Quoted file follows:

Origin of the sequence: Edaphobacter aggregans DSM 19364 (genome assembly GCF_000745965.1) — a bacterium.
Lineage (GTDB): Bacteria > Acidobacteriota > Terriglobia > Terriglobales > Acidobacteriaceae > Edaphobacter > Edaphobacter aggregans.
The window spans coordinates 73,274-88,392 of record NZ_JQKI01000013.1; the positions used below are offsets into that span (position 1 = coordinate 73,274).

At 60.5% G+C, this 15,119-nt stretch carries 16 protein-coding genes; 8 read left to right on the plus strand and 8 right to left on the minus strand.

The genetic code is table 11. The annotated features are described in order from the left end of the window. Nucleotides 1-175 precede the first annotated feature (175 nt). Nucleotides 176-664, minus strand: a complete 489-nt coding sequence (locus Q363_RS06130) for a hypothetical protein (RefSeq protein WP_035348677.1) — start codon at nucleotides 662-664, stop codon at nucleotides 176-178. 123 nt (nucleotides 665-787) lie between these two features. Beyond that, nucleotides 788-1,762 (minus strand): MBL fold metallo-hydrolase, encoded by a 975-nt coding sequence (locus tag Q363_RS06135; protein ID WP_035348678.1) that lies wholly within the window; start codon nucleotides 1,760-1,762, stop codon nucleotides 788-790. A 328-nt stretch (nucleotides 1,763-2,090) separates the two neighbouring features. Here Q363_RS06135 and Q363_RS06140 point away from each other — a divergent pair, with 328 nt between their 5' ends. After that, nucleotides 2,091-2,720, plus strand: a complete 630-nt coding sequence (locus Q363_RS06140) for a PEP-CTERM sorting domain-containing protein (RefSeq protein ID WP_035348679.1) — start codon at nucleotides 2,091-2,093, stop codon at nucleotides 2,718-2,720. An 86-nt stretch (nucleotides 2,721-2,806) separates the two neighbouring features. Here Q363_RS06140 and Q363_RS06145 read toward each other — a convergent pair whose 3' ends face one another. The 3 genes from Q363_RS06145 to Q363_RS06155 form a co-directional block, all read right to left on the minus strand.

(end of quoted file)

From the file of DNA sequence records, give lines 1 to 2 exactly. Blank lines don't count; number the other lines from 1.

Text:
Origin of the sequence: Edaphobacter aggregans DSM 19364 (genome assembly GCF_000745965.1) — a bacterium.
Lineage (GTDB): Bacteria > Acidobacteriota > Terriglobia > Terriglobales > Acidobacteriaceae > Edaphobacter > Edaphobacter aggregans.